Villa Nah Villa NahOrigin
On the cover of “Origin” two references come together: Manuel Sepulveda’s composition not only makes you to think of OMD, but also the pictorial tradition of geometric abstraction, very much in the line of Malévich. That may be why when you listen to Villa Nah’s songs, you can’t help but think of three geometrical figures dancing on a crude two-dimensional background. The first is a quadrilateral on which Kraftwerk are travelling with their soundtrack of the winter of the robotic era. Nearby floats a circle similar to the groups that we drew when we were little, a group that in this case contains all of that neo-romantic 80s synth-pop that ranged from OMD to Yazoo by way of The Human League and Pet Shop Boys. And lastly, wandering through the two-dimensional space with a parsimonious slowness, an equilateral triangle is the perfect home for Junior Boys, dusky atmospheres and their ability to take a tangle of synthetic wires and make it into a nest of emotions and sensuality. We have painted the picture, so now let’s get to the music.
In case anyone has missed the accumulation of references in the previous paragraph, Villa Nah’s sound should be circumscribed within the new synth revival that’s been coming to us recently. But the truth is that Juho Paalosmaa and Tomi Hyyppä don’t have half the promotional footwork done for them by being from New York or London, as can be deduced from their hard to pronounce names. They are from Finland, so it is inevitable to see the coldness of their sound reflected in the long winters of their homeland. But part of this iciness should be blamed on Jori Hulkonnen as well, who returned the favour from last year (Villa Nah were luxury guest stars in “ Re Last Year”, one of the hits on his last album) with a co-production that could light sparks on the tip of the world’s most frozen iceberg. That is the main achievement of “Origin”: being able to break the layer of ice that covers the Baltic Sea in order to allow a troupe of sea monsters to creep to the surface to breathe fresh air. In more cosmopolitan and less mystical words: if Junior Boys encapsulate that moment at three o’clock in the morning when you have taken somebody home with you that you just picked up, and are deciding whether you’d rather sleep it off or launch an attack, Villa Nah sounds more like the last songs that you would hear in the ideal discotheque right when the sun is coming up, bodies are tired, minds are drunk with emotional defeat, and yet in spite of everything, you still want to keep dancing.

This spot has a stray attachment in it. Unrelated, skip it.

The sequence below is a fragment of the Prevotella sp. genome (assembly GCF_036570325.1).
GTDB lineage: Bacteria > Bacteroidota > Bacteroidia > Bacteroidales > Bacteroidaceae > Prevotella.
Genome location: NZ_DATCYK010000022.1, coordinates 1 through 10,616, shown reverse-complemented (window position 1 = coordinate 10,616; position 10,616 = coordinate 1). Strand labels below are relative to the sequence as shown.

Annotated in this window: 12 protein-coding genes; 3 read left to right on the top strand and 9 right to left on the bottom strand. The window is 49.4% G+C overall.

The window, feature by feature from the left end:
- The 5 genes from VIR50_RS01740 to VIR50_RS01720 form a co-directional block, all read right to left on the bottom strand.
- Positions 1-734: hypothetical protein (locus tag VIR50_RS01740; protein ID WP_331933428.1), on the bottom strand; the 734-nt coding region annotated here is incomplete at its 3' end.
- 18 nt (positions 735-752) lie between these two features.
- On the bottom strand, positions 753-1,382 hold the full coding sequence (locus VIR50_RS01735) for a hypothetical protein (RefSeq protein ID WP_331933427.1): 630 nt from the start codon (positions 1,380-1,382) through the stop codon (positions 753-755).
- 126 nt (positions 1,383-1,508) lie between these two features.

The album is structured around a delicious string intro that factors in drama as an emotional constant (“ Time for Tea”), an interlude that calls to mind the soundtrack of any cybernetic film (“ Way of the Future”) and an end (“ Emerald Hills”) that sounds like The Radio Dept. with an extra dose of sound clarity. After the opening, “ Running On” uses the piano to establish emotional coordinates that will little by little broaden their horizon using synthesisers. What is clear from minute zero of this song is that the constant in “Origin” will be the romanticism of a voice that can sound warm in the middle of the Siberia without the need to resort to scorching. Emotion, yes. But pyromania - as little as possible.
Like a bullet-proof mathematical formula, all of the elements that Villa Nah lay on the table are perfectly pondered and adjusted to give an exciting result. And although there is a certain tendency towards monotonous homogeneity (which if they polish, will assure them of a well-rounded second album), the songs come and go from ballads that could jerk tears from an entire nation of clones (“ Autumn Gone,” “ Envelope”) to a succession of delicious danceable moments (“ Some Kind Of Dream,” “ All The Days,” “ Envelope”) that reach their peak just before the final closing: “ Rainmaker” is the superlative song that will open many doors (and some legs) for the members of Villa Nah. Listening to “Origin”, it is possible to predict a future in which the doors will open like a row of dominoes falling down one after the new forms. From geometric abstraction to geometric splendour, from 80s neo-romanticism to robotic emotion: from the Finnish party of two to charts across half of the world. Raül De Tena